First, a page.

The Unintended Journey: When a Dream Cruise Turned Into an Airlift Adventure

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Imagine setting sail for the serene waters of Norway, bidding farewell to the mundane routine of everyday life to celebrate two milestones – your 40th wedding anniversary and your beloved wife’s 60th birthday.

This was the dream vacation of Stephen Cassidy, 60, a vivacious soul who found himself on an unexpected detour, 800 miles away from home.

Stephen’s dramatic helicopter rescue on the Princess Cruise

Unexpected rescue

As our protagonist embarked on this special four-week journey, hosted by Princess Cruises, his joy knew no bounds. Unbeknownst to him, an unforeseen twist awaited halfway through the voyage.

A persisting pain in Stephen’s left thigh – worried it could be connected to a previous hip replacement – compelled Stephen to consult the ship’s doctor.

The doctor, following an x-ray and physical examination, deduced that Stephen was grappling with a potential hip infection. He was put on an IV drip, and his condition was monitored daily as the ship journeyed towards its next dock in Iceland.

Unfortunately, circumstances prevented the ship from making the scheduled stop, and Stephen’s medical situation took centre stage.

Medical misdiagnosis

The scenario escalated as the ship’s doctor conducted a digital consultation with an orthopaedic surgeon. While the report indicated no cause for immediate concern, a sudden turn of events saw Stephen being airlifted to Gilbert Bain Hospital in Shetland.

The whirlwind events left Stephen feeling like a captive, whisked away from his wife and the dream holiday they had so meticulously planned.

Once at the hospital, a twist in the tale unfurled – the pain in Stephen’s hip was not due to an infection as initially diagnosed but was instead a pulled muscle.

The realization came as a jolt to Stephen, who was now stranded in Shetland, a staggering 800 miles away from home, having to shell out £870 for an unplanned stay and flight home.

Reflecting on his experience, a perplexed Stephen questioned the actions of Princess Cruises, citing the dramatic turn of events as an unpleasant disruption to what was supposed to be a celebration.

His opinion echoed in the sentiment that the cruise company should bear the cost of his unexpected detour, given the misdiagnosis.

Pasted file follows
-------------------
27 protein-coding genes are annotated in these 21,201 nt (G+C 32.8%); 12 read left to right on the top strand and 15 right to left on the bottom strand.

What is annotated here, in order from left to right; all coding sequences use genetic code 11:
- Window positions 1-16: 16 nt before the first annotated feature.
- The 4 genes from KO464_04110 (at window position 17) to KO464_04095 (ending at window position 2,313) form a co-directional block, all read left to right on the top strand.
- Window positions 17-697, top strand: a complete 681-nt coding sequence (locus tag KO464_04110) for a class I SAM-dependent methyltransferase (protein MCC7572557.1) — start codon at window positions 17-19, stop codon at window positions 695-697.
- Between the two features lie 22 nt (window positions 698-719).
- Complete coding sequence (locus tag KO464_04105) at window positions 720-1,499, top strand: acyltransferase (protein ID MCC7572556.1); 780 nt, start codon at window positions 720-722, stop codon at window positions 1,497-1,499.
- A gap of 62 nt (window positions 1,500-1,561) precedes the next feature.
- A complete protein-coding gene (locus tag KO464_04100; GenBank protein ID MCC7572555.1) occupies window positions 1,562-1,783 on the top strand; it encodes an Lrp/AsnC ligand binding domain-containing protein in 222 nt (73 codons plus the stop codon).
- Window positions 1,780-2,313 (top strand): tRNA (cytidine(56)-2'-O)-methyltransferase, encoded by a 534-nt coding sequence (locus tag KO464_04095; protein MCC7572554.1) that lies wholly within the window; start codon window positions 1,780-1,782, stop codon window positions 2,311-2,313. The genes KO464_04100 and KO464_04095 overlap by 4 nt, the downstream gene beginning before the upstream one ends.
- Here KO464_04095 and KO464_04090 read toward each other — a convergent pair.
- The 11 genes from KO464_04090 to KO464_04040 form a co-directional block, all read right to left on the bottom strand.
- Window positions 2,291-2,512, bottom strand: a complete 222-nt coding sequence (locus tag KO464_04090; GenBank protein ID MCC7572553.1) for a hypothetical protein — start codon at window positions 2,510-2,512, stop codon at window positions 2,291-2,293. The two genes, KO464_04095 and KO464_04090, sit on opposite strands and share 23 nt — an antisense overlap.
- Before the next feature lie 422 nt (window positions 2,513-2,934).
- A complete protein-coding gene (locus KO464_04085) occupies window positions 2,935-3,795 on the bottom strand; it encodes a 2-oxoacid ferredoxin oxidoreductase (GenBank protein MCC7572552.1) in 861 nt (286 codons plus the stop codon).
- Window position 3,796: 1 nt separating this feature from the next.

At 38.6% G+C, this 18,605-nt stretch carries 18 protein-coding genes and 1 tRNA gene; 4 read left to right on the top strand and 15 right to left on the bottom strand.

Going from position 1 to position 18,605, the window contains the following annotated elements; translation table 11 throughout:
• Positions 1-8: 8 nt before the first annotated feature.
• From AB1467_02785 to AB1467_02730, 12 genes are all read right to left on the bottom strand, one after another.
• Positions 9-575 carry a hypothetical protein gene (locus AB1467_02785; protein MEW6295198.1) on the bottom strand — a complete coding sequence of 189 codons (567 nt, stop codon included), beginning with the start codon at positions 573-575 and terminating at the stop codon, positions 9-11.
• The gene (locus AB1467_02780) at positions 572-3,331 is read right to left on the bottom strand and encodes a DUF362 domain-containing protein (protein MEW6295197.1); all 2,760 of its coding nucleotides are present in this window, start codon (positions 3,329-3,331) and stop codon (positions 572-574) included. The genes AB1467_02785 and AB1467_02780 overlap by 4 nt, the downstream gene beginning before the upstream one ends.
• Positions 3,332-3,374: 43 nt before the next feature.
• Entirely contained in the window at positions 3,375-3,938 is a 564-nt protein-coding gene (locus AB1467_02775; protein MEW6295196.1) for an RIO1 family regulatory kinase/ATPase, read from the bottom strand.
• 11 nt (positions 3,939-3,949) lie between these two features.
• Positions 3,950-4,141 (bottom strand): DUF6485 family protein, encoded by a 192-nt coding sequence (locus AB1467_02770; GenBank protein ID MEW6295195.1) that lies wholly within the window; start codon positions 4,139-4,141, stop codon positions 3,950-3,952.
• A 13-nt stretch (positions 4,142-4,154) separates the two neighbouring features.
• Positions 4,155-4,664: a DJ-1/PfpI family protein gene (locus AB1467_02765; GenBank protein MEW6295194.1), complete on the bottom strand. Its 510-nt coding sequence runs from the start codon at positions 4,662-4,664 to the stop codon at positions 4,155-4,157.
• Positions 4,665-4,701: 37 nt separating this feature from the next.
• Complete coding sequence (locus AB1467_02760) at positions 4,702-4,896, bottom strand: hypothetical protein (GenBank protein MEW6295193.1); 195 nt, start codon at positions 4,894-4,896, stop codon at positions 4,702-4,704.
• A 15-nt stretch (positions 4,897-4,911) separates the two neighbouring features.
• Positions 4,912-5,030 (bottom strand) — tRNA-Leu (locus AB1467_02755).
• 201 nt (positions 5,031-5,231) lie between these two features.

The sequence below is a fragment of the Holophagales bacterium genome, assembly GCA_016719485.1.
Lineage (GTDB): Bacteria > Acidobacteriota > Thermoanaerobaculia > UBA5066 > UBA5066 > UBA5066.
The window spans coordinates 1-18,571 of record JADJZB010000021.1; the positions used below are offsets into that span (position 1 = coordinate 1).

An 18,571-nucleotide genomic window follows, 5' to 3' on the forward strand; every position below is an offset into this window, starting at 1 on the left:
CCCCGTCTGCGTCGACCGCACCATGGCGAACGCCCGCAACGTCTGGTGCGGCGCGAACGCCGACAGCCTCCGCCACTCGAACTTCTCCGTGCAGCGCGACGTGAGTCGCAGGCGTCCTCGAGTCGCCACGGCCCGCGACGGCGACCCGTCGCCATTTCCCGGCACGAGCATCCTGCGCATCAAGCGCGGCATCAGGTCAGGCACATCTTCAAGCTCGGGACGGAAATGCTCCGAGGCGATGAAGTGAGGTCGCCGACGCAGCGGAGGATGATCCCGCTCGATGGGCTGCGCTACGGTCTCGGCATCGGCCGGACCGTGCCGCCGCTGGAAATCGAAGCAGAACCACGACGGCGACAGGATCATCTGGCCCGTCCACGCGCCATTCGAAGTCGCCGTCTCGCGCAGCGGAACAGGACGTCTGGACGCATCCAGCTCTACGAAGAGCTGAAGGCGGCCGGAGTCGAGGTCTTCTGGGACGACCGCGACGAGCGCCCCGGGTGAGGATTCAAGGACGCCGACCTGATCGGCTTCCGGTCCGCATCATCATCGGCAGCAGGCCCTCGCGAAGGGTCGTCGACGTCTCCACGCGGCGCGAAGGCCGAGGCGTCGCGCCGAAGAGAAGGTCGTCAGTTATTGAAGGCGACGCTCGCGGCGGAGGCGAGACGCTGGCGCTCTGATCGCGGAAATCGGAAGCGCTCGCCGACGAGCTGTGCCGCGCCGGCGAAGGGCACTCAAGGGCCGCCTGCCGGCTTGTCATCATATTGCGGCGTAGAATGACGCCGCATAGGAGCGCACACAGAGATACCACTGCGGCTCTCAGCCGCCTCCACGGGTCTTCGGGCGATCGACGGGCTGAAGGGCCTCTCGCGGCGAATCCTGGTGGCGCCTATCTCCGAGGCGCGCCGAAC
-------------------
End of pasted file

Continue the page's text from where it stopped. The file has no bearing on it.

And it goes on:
Importance of onboard care

Princess Cruises, in response to Stephen’s claims, maintained its stance of providing well-equipped medical teams and effective care protocols on board.

While refraining from commenting on Stephen’s specific case, a company spokesperson dismissed the allegations as without merit.

It’s definitely an interesting story – you don’t want to waste money with a misdiagnosis, but it’d be much worse if a cruise line didn’t play it safe and you had a serious health problem at sea.

Who do you think should bear the cost in this case?

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Cruise Mummy

Jenni Fielding is the founder of Cruise Mummy. She has worked in the cruise industry since 2015 and has taken over 30 cruises. Now, she helps over 1 million people per month to plan their perfect cruise holidays.

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8 thoughts on “The Unintended Journey: When a Dream Cruise Turned Into an Airlift Adventure”

  1. From the moment he put his fitness in the hands of the doctor the company became his carers unless he said otherwise. They had a duty to get him home safely at a reasonable cost to his insurance company

  2. Same happened to us

  3. We had the same problem A mis diagnosis on pain on a PO ship a couple of weeks ago and was put off the ship in Palma left to fly home they seem to be scared of being sued not having the passengers interest dont
    Sign anything in the medical centre it will cost you dear

  4. I think the persons insurance should cover the cost. The doctor, in light of a hip replacement was quite right to question a hip infection and could have been sued if he’d missed that.

  5. The cruise company did exactly the right thing. If it was a severe infection, he could have died.

    Buyers remorse here.

  6. What did the insurance company say?

  7. If you are not unconscious or bleeding wait until the next port!!!!! You are not going to die from a sore LEG!

  8. Think the Company should pay all expenses. That doctor should also have malpractice insurance that the passenger could collect under. Don’t know why these Cruise Companies always give people seeking treatment such a hard time. Their good will would go much further. Cruising isn’t what it used to be. Seems like they’re just interested providing as little as possible.

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